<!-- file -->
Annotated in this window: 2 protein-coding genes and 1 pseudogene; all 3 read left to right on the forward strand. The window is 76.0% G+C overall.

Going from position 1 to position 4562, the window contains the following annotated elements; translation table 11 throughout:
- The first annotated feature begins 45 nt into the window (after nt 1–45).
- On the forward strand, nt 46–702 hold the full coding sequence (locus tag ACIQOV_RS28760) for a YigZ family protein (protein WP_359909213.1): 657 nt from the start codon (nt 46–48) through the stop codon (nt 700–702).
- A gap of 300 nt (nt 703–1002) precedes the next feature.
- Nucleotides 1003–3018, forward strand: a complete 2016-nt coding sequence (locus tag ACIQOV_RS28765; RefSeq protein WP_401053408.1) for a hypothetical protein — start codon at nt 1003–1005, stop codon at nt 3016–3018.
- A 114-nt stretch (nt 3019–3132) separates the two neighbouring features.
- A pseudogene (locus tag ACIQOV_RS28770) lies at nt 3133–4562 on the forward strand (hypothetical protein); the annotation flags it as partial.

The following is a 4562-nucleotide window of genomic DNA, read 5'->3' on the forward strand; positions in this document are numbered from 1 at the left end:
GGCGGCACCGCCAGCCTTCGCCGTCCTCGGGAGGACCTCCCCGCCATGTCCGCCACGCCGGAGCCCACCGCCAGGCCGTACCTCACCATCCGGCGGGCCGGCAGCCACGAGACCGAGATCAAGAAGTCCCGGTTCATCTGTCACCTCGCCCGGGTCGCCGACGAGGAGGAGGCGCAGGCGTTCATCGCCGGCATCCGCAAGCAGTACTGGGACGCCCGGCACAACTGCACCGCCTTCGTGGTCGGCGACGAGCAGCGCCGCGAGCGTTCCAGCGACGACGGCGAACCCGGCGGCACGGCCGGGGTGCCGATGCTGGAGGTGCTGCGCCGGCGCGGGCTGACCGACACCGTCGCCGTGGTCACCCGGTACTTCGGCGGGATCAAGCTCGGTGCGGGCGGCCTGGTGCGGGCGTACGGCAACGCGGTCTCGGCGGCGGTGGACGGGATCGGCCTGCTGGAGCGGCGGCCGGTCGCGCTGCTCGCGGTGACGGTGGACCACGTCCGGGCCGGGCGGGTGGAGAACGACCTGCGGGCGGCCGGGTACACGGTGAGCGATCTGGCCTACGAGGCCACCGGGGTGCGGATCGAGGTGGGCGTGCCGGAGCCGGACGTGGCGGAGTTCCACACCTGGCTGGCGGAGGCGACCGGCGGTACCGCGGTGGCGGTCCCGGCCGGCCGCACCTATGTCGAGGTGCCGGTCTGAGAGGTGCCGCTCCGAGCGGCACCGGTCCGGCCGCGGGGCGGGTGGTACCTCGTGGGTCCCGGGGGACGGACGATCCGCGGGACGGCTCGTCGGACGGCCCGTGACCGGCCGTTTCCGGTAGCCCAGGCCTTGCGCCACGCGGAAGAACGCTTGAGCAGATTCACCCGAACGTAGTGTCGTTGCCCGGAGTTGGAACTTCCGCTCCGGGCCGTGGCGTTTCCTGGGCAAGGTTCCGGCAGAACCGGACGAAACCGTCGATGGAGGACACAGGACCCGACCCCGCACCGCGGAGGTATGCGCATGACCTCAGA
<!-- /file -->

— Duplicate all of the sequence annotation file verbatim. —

Annotated in this window: 2 protein-coding genes and 1 pseudogene; all 3 read left to right on the forward strand. The window is 76.0% G+C overall.

Going from position 1 to position 4562, the window contains the following annotated elements; translation table 11 throughout:
- The first annotated feature begins 45 nt into the window (after nt 1–45).
- On the forward strand, nt 46–702 hold the full coding sequence (locus tag ACIQOV_RS28760) for a YigZ family protein (protein WP_359909213.1): 657 nt from the start codon (nt 46–48) through the stop codon (nt 700–702).
- A gap of 300 nt (nt 703–1002) precedes the next feature.
- Nucleotides 1003–3018, forward strand: a complete 2016-nt coding sequence (locus tag ACIQOV_RS28765; RefSeq protein WP_401053408.1) for a hypothetical protein — start codon at nt 1003–1005, stop codon at nt 3016–3018.
- A 114-nt stretch (nt 3019–3132) separates the two neighbouring features.
- A pseudogene (locus tag ACIQOV_RS28770) lies at nt 3133–4562 on the forward strand (hypothetical protein); the annotation flags it as partial.

The following is a 4562-nucleotide window of genomic DNA, read 5'->3' on the forward strand; positions in this document are numbered from 1 at the left end:
GGCGGCACCGCCAGCCTTCGCCGTCCTCGGGAGGACCTCCCCGCCATGTCCGCCACGCCGGAGCCCACCGCCAGGCCGTACCTCACCATCCGGCGGGCCGGCAGCCACGAGACCGAGATCAAGAAGTCCCGGTTCATCTGTCACCTCGCCCGGGTCGCCGACGAGGAGGAGGCGCAGGCGTTCATCGCCGGCATCCGCAAGCAGTACTGGGACGCCCGGCACAACTGCACCGCCTTCGTGGTCGGCGACGAGCAGCGCCGCGAGCGTTCCAGCGACGACGGCGAACCCGGCGGCACGGCCGGGGTGCCGATGCTGGAGGTGCTGCGCCGGCGCGGGCTGACCGACACCGTCGCCGTGGTCACCCGGTACTTCGGCGGGATCAAGCTCGGTGCGGGCGGCCTGGTGCGGGCGTACGGCAACGCGGTCTCGGCGGCGGTGGACGGGATCGGCCTGCTGGAGCGGCGGCCGGTCGCGCTGCTCGCGGTGACGGTGGACCACGTCCGGGCCGGGCGGGTGGAGAACGACCTGCGGGCGGCCGGGTACACGGTGAGCGATCTGGCCTACGAGGCCACCGGGGTGCGGATCGAGGTGGGCGTGCCGGAGCCGGACGTGGCGGAGTTCCACACCTGGCTGGCGGAGGCGACCGGCGGTACCGCGGTGGCGGTCCCGGCCGGCCGCACCTATGTCGAGGTGCCGGTCTGAGAGGTGCCGCTCCGAGCGGCACCGGTCCGGCCGCGGGGCGGGTGGTACCTCGTGGGTCCCGGGGGACGGACGATCCGCGGGACGGCTCGTCGGACGGCCCGTGACCGGCCGTTTCCGGTAGCCCAGGCCTTGCGCCACGCGGAAGAACGCTTGAGCAGATTCACCCGAACGTAGTGTCGTTGCCCGGAGTTGGAACTTCCGCTCCGGGCCGTGGCGTTTCCTGGGCAAGGTTCCGGCAGAACCGGACGAAACCGTCGATGGAGGACACAGGACCCGACCCCGCACCGCGGAGGTATGCGCATGACCTCAGA